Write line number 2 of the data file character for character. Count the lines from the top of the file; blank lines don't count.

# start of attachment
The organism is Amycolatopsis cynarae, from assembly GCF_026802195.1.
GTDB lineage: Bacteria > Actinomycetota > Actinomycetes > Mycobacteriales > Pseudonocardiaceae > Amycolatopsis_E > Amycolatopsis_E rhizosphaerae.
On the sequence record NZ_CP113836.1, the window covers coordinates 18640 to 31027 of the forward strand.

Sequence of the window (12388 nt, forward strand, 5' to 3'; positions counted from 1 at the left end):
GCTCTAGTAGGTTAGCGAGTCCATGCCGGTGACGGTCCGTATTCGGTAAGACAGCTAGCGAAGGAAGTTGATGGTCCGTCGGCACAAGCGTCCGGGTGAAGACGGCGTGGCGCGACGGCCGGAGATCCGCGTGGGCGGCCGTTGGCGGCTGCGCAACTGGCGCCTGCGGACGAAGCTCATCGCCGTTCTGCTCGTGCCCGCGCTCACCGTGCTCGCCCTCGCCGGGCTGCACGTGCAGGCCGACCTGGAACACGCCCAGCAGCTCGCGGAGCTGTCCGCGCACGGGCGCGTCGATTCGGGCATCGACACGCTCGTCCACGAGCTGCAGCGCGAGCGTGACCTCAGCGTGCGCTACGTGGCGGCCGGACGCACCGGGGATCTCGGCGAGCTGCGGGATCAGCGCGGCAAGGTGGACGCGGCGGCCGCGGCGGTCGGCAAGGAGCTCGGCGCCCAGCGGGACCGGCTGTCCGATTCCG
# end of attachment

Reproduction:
GTDB lineage: Bacteria > Actinomycetota > Actinomycetes > Mycobacteriales > Pseudonocardiaceae > Amycolatopsis_E > Amycolatopsis_E rhizosphaerae.